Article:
Don Jenkins/Capital Press File
OLYMPIA — Washington Gov. Jay Inslee said Thursday that Senate Republicans should stop the “high jinks” and pass a capital budget, but the GOP lawmaker who held up the budget said he believes Republicans will hold firm until Democrats embrace a “good Hirst fix.”
Sen. Jim Honeyford, R-Sunnyside, said a plan outlined Thursday by Democrats to reopen some rural areas to new wells isn’t sufficient. The proposal would introduce new fees and new limits on water withdrawals.
“We need a good Hirst fix and the latest proposal is not a good fix,” Honeyford said in an email to the Capital Press. “I believe the R’s will hold firm.”
Honeyford, the Senate capital budget chairman during the 2017 session, made passing a $4.5 billion capital budget contingent on Democrats agreeing to reopen rural Washington to new household wells. The state Supreme Court’s 2016 Hirst decision blocked new wells to provide more water for fish.
Democrats picked up a Senate seat in a November special election and gained a 25-24 majority. However, a bill, to fund the capital budget requires 30 votes.
At a press conference Thursday, Inslee renewed his call for Senate Republicans to yield and addressed them directly.
“You went AWOL from a basic obligation,” Inslee said. “Now, you wanted to use this as leverage. We all understand that. But I believe that is a virus that if it infects our Legislature, we’re not going to be able to have functioning government in our state.”
Inslee has placed a higher priority on many other issues, but his advisers have been engaged with lawmakers in crafting a Hirst bill.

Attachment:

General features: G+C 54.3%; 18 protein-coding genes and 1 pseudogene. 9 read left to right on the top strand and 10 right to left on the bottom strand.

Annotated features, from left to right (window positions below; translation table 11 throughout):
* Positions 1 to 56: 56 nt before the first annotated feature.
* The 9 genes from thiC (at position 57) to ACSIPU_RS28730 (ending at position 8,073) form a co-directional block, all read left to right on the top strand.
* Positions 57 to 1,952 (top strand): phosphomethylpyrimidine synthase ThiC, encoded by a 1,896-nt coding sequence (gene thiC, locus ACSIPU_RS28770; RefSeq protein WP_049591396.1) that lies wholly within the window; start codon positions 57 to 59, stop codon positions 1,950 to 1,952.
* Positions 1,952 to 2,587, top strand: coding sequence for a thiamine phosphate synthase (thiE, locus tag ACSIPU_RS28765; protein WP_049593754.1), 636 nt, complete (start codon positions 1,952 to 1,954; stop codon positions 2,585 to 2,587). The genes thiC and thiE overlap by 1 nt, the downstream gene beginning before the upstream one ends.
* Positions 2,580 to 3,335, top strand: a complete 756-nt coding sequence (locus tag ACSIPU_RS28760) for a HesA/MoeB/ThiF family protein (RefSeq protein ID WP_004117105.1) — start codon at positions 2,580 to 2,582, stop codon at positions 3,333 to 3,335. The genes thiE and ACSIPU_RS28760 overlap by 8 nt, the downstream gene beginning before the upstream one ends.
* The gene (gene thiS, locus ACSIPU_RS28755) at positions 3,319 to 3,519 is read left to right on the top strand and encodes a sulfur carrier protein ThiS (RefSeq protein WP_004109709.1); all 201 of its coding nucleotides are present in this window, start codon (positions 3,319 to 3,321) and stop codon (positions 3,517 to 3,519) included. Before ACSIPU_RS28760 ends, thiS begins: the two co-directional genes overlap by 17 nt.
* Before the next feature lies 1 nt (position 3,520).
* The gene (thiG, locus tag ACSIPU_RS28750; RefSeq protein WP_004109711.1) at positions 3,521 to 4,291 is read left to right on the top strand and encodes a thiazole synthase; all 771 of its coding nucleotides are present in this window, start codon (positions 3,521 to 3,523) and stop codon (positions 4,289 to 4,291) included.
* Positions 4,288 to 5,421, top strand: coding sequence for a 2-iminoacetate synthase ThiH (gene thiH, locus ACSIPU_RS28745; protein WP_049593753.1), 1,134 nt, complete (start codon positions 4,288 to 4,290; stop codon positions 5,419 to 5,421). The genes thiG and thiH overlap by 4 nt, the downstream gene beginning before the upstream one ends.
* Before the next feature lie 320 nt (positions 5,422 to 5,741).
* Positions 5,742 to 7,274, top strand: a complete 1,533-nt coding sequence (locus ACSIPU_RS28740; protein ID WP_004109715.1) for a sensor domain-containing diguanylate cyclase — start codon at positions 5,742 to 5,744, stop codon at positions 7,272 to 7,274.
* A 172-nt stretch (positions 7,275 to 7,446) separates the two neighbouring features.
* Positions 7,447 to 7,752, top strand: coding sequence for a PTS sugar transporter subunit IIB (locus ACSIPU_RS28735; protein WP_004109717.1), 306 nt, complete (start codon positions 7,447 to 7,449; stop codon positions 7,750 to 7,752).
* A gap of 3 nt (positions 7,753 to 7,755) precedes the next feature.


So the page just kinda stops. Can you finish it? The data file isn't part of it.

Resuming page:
“There has been some really good discussion about some way to deal with some of this water issue, and it’s been productive. And I hope it’s successful. But there’s no excuse for not passing a capital budget,” Inslee said.
Honeyford and Sen. Judy Warnick, R-Moses Lake, have been at the forefront of negotiating a Hirst bill. Warnick said Tuesday after a hearing on the Democrats’ proposal that she also believes Republicans are still determined to get a Hirst bill before passing a capital budget.
Warnick said she planned to continue talking with Democrats, but had reservations about some elements of their plan.
The proposal includes $200 million over 10 years for fish projects, a $1,500 fee on new wells and a 350-gallon per day limit. The current daily limit is 5,000 gallons The plan also would call for a “pilot project” to meter wells.
Several landowners told lawmakers that the Hirst ruling has stopped them from using their property. An 84-year-old woman said the decision has prevented her from selling land she bought in the 1970s to support her in retirement.
The governor said that not having a new capital budget has held up building projects and forced layoffs.
“We’ve already had to lay off 52 state workers in this holiday season ... because of the high jinks going on here in Olympia,” Inslee said.